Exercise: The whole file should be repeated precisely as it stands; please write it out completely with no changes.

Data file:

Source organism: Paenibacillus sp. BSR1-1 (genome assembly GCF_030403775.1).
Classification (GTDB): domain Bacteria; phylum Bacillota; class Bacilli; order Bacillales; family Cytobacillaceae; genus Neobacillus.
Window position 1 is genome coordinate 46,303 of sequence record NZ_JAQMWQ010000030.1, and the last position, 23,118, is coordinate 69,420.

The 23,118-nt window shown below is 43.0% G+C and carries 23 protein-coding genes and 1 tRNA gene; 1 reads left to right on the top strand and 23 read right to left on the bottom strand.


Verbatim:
Source organism: Paenibacillus sp. BSR1-1 (genome assembly GCF_030403775.1).
Classification (GTDB): domain Bacteria; phylum Bacillota; class Bacilli; order Bacillales; family Cytobacillaceae; genus Neobacillus.
Window position 1 is genome coordinate 46,303 of sequence record NZ_JAQMWQ010000030.1, and the last position, 23,118, is coordinate 69,420.

The 23,118-nt window shown below is 43.0% G+C and carries 23 protein-coding genes and 1 tRNA gene; 1 reads left to right on the top strand and 23 read right to left on the bottom strand.